From Byron M: Do you see Rod Streater being incorporated into the offense more moving forward?
JK: Rod Streater has worked very hard to rehabilitate his foot injury from a year ago and to get back in football shape. The team can only activate 46 of 53 players on game day. The coaching staff designs their personnel packages based on game plan, opponent, injuries and other factors. Injuries at other positions sometimes dictate who is active and who is not. For example, a need in the secondary leads to only four active wide receivers. Special teams contributors also play a factor in this.
From William G:** Clive Walford finally had big play in Week 5. Do you see him and the other tight ends making more of impact the rest of the season?
JK: In listening to what quarterback Derek Carr and offensive coordinator Bill Musgrave had to say this week, that sure sounds like the plan. Tight end Mychal Rivera made a few catches against Chicago, and had a big play against the Broncos and had 3 catches for 33 yards overall. When you have wide receivers Amari Cooper and Michael Crabtree on the outside, tight ends almost become a luxury and not a focal point. I think the upcoming opponents and their defensive game plans will have a lot to do with tight end production as the season goes on.
From Tom P: What is the offensive identity of the Raiders through five weeks?
JK: This is not an easy question to answer. The offense is multiple, meaning they can spread the defense out and go no-huddle and up-tempo or they can go two tight ends, two setbacks and run power football. At least to this observer, quarterback Derek Carr and the offense seems to be more effective running the spread offense and the hurry-up. I think the future identity under Coach Musgrave lies along that path.
From Josh M**: Neiron Ball is coming on really strong lately, is he going to be a starter?
JK: Again, who "starts" seems to be a matter of what formation in which the opposing offense begins their opening possession. Then there's the matter of the depth chart. I think you're going to see the best 11 guys the Raiders defense can put on the field and right now Neiron Ball is one of those guys. In his start against the Broncos, he helped shut down Denver's tight ends, and he has recorded a sack and a fumble recovery in recent weeks.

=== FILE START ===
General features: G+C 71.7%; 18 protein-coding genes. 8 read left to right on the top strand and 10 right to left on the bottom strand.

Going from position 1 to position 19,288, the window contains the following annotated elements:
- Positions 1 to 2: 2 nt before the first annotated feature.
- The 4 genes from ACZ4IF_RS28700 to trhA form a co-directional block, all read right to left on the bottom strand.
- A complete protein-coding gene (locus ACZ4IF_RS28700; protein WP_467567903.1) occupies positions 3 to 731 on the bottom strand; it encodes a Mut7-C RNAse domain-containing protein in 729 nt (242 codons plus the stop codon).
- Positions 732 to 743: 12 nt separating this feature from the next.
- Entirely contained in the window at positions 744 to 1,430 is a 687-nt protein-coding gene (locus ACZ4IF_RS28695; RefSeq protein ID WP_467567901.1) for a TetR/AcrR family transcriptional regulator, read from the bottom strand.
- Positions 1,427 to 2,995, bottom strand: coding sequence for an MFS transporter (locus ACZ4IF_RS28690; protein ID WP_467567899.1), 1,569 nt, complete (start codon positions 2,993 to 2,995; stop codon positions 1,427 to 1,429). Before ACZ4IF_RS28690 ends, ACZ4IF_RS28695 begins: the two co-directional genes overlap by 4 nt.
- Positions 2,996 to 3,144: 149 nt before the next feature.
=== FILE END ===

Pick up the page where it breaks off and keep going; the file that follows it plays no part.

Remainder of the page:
From Donald D: What are some things that the Raiders can do to improve performance in the red zone?
JK: The Raiders are 9th in the NFL in Red Zone touchdown percentage at 64.3 percent, but only 55 percent in their last three games. Also, the Raiders are much better scoring touchdowns in the Red Zone at home. I think they can utilize matchups better. The tight ends have good size. Tall, lanky wide receiver Andre Holmes has been under utilized here, plus I think the team could run the ball better inside the 20.
From Martin A: Do you think the defensive performance against the Broncos is a sign of things to come or was it indicative of a struggling Broncos offense?
JK: Maybe a little bit of both. The defense certainly has gotten much better against the run over the course of five games and shut Denver's down. The tight end was a problem for four weeks and the Raiders shut Denver's down. The pass rush was a problem early on and has recorded 10 sacks in the last three games. Will it be a finished product in a week against San Diego? Probably not, but they have been making adjustments, trying different personnel and getting better along the way.